Education Partners

Growing passion and understanding of Queensland's unique biodiversity
Wonder of Science

Wonder of Science

Wonder of Science is promoting a STEM (science, technology, engineering and mathematics) culture in Queensland schools, one where students and their teachers understand the importance and potential of STEM.

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Wonder of Science and QTFN collaborate to provide unique education experiences in conservation for school students from across Queensland. Delivered on our properties, students participate alongside scientists in scientific research into species recovery and enhancing ecosystem services for Queensland.

Students are offered hands-on experience in scientific data collection and analysis, enabling them to gain valuable insight into what it is like to be a conservation scientist. Wonder of Science Young Science Ambassadors facilitate the programs, promoting the benefits of STEM subjects to school students.

QUT School of Creative Industries

QUT School of Creative Industries

Landscape architecture students from QUT School of Creative Industries participate in an annual Nature Conservation & Design Project, based on a design response to QTFN properties. Students respond to the ecological

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values and land management requirements of the property with a creative design solution.

In 2017, QTFN partnered with an honours student who is using acoustic listening devices to detect native species populations and movement patterns. Using cutting edge technology to identify animals has the potential to offer new and non-invasive methods for detecting wildlife populations and patterns of movement.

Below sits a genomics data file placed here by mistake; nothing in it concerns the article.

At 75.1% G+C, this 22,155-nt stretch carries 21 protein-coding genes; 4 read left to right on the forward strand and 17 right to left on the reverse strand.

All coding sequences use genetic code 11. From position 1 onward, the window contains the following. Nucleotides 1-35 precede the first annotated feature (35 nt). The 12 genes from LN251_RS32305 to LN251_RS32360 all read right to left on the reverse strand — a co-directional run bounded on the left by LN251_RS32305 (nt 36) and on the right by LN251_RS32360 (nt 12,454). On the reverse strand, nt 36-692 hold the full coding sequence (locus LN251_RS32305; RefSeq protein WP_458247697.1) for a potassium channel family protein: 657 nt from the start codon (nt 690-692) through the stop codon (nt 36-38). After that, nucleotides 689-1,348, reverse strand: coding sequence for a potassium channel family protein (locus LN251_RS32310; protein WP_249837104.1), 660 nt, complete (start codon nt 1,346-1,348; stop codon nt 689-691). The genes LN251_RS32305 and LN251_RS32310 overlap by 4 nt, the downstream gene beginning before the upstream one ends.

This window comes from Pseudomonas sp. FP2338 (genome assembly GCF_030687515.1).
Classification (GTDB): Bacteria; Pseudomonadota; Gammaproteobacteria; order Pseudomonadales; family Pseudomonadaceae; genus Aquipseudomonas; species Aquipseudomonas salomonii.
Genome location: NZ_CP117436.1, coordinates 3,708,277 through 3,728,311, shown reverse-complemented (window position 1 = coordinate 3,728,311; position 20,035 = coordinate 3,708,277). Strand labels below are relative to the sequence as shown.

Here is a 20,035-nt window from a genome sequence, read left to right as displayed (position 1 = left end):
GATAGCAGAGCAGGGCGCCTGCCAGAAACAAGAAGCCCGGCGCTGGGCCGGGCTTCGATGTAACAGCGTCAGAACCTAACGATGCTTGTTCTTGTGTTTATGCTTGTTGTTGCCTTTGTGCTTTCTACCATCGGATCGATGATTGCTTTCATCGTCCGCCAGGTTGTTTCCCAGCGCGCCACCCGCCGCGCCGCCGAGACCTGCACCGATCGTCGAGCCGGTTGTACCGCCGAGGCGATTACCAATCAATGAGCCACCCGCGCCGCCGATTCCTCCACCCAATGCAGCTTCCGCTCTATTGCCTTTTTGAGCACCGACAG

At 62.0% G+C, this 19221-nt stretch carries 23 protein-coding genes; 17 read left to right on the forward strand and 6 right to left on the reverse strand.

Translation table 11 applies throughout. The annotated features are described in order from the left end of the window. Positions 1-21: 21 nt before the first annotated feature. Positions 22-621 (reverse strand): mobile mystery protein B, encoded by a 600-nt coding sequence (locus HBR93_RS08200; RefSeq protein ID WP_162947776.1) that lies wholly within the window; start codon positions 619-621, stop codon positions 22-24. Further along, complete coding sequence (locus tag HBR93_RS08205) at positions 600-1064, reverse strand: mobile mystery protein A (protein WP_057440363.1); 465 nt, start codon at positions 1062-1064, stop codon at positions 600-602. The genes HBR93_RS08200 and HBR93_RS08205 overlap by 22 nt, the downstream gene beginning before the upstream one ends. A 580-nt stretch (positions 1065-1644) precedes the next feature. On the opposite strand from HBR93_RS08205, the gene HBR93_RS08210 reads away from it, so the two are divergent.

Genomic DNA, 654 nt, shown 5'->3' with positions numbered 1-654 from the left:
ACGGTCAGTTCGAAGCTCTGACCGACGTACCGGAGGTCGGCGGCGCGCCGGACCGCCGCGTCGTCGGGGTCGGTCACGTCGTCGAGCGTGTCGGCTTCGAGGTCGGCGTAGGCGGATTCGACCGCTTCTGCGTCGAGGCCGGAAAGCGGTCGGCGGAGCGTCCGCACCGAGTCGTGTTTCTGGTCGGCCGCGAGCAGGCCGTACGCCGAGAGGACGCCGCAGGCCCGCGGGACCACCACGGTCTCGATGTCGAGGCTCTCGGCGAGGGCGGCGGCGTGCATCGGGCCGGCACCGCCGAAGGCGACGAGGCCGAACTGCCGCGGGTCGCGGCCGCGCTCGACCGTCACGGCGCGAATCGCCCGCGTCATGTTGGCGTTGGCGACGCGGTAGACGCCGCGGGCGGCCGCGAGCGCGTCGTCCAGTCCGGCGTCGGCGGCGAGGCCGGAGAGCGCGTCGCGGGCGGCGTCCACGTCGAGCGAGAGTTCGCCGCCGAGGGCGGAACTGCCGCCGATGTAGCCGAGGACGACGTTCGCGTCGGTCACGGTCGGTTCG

UQ Koala Ecology Group

UQ Koala Ecology Group

Our ongoing collaboration with the University of Queensland’s Koala Ecology Group provides important data for the recovery and future management of koala populations in the Ipswich and Scenic Rim areas.

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Their New Acland koala research project is investigating the decline in koala populations near Oakey. Monitoring of koalas reveals how they use the landscape, what trees they prefer and how far they range. Tracking data so far has revealed that some koalas cross busy roads regularly a threat that will need careful management.

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